Activist Rachel Small poses for a photograph in Toronto on Friday, November 29, 2019. An activist concerned about mining-industry abuses found it “kind of creepy and unsettling” to recently learn the RCMP compiled a six-page profile of her shortly after she turned up at a federal leaders debate during the 2015 election campaign. THE CANADIAN PRESS/Nathan Denette

Mounties defend social-media profiling after assembling portrait of activist

RCMP combed through online sources detailing language fluency, work experience and Facebook friends

The RCMP is defending its practice of profiling people by scouring their social-media postings, saying the police force lawfully obtains information with the aim of protecting Canadians.

A Toronto activist concerned about mining-industry abuses recently learned the Mounties compiled a six-page profile of her shortly after she showed up at a federal leaders debate during the 2015 election campaign.

An analyst with the RCMP’s tactical internet intelligence unit ultimately found no indication that Rachel Small, an organizer with the Mining Injustice Solidarity Network, was involved in criminal acts.

Small said it was “kind of creepy and unsettling” to see the RCMP profile, which came to light years later through an access-to-information request.

Sgt. Penny Hermann, an RCMP spokeswoman, said the force acknowledges the constitutional right to protest peacefully, but adds the police must do due diligence to ensure there are no threats or concerns for public safety.

“As Canada’s national police force, the RCMP uses various technical investigative tools and methods to lawfully obtain information or evidence in order to protect Canadians,” she said.

“To maintain the integrity of investigations, we do not disclose specific techniques or tools used in the course of a particular investigation.”

For the profile of Small, the RCMP combed through online sources detailing her age, address, education, language fluency, work experience and Facebook friends in the activist community.

“It’s disturbing to me. It’s creepy. And it makes me wonder, what were they hoping to do with this information?” Small said.

ALSO READ: Canadian activist says RCMP profile about her is ‘kind of creepy and unsettling’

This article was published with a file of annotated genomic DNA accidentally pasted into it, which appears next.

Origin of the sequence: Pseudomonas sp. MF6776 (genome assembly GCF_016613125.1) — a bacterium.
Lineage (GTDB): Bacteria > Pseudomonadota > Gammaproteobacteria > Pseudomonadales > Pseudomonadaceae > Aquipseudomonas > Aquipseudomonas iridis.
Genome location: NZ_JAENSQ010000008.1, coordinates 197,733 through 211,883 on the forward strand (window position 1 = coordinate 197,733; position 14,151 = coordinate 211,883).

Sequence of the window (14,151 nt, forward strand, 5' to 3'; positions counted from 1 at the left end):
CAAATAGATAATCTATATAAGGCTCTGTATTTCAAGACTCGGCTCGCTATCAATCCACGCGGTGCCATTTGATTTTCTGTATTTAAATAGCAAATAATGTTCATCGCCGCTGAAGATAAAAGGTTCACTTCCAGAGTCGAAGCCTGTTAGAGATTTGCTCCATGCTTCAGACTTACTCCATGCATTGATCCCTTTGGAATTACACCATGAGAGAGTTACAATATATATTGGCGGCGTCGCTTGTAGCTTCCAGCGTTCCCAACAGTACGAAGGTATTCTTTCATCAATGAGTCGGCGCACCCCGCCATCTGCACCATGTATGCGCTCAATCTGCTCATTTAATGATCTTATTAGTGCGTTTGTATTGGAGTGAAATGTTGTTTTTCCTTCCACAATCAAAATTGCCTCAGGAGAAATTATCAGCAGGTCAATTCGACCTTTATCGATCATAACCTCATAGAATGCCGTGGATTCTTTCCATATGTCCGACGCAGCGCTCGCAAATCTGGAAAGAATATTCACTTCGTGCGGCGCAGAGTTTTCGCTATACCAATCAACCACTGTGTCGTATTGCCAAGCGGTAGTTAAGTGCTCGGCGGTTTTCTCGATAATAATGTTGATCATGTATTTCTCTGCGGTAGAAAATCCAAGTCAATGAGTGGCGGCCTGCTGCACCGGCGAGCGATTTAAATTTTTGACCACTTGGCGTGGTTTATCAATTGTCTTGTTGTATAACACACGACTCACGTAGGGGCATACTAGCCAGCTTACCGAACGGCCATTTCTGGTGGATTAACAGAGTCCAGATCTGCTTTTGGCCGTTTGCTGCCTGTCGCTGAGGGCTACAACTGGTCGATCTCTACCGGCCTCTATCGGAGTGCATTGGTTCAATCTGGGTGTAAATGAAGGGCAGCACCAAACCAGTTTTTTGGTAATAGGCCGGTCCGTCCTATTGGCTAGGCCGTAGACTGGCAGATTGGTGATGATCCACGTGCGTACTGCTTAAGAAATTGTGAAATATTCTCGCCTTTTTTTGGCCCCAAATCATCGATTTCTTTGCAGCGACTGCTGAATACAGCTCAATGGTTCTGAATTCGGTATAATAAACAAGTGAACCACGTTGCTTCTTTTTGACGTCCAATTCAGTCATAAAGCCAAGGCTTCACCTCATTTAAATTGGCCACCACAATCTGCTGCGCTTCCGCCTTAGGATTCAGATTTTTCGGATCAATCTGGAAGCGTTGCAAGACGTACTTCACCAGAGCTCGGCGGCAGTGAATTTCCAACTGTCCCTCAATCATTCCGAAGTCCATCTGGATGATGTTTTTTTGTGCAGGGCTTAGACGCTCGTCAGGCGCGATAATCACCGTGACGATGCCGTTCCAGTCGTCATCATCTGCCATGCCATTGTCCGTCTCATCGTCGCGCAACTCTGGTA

“I had no reason to think that I personally would be followed or surveilled, or anything like that.”

Groups that defend the right to public protest say police monitoring of activists can have a chilling effect that discourages people from speaking out or taking part in demonstrations.

The Canadian Civil Liberties Association is concerned about agencies compiling profiles of people when there are no reasonable grounds to believe they are involved in criminal activity.

“The fact that someone’s an activist should not be enough to render them the subject of suspicion by law enforcement,” said Cara Zwibel, director of the association’s fundamental-freedoms program.

“That, to me, is a problem in a democratic society.”

Privacy laws do not adequately reflect the expectations and nuances of the social-media age, said Meghan McDermott, staff counsel for policy with the British Columbia Civil Liberties Association.

A Facebook user might let online friends know it’s their birthday, but the law treats that as if the person has put a sign on their front lawn declaring the fact, she said.

There should be a discussion among civil liberties advocates, legislators, police and the public about “what is acceptable for law enforcement to be looking at, and what are thresholds that allow them to look into that information,” Zwibel said.

Before questions about Small’s profile arose, the RCMP’s internal-audit section had begun examining the force’s use of open sources in the context of the Charter of Rights and the various statutes under which the Mounties operate.

The RCMP says the resulting audit report is expected to be made public this summer.

Jim Bronskill , The Canadian Press

Like us on Facebook and follow us on Twitter.

Get local stories you won't find anywhere else right to your inbox.
Sign up here

Just Posted

Clearview Schools’ statement on mandatory masks for returning students

About 466,000 litres of hand sanitizer will also be distributed between all Alberta school divisions

Alberta RCMP launches online crime reporting across the province

A goal for the Alberta RCMP is to make sure all crime is reported, no matter how small

Alberta’s active COVID-19 cases continue to trend downwards

85 new cases Tuesday, active cases sit at 1,004

Looking back – the enduring legacy of Clark Burlingham

Burlingham was the Town’s first recreation director

Charges likely in fatal attack at central Alberta medical clinic: RCMP

A vigil was held Monday night to mourn the victim

More charges laid against man accused of killing Red Deer doctor in walk-in clinic

Appearing before a judge, Deng Mabiour, 54, rambled about being sick and needing a doctor

Deaths feared after train derails amid storms in Scotland

Stonehaven is on the line for passenger trains linking Aberdeen with the cities of Edinburgh and Glasgow

Man, 54, charged in connection with fatal attack of Red Deer doctor

Doctor was killed in his walk-in clinic on Monday

Joe Biden selects California Sen. Kamala Harris as running mate

Harris and Biden plan to deliver remarks Wednesday in Wilmington

Donations pour in for family of doctor killed in Red Deer attack

Man has been charged in connection to death of Red Deer doctor

Vigil held in Maskwacis for 10-year-old boy

Samson Cree Nation comes together for comfort, console each other

Cuts to environmental monitoring budget In Alberta’s oilsands are viewed as reckless

The 2019-2020 budget saw $58 million dollars being dedicated to environmental monitoring

Over half of Americans oppose Trump tariff on Canadian aluminum: survey

The survey was conducted Aug. 7 to 9 among 1,513 Canadians and 1,003 Americans

Most Read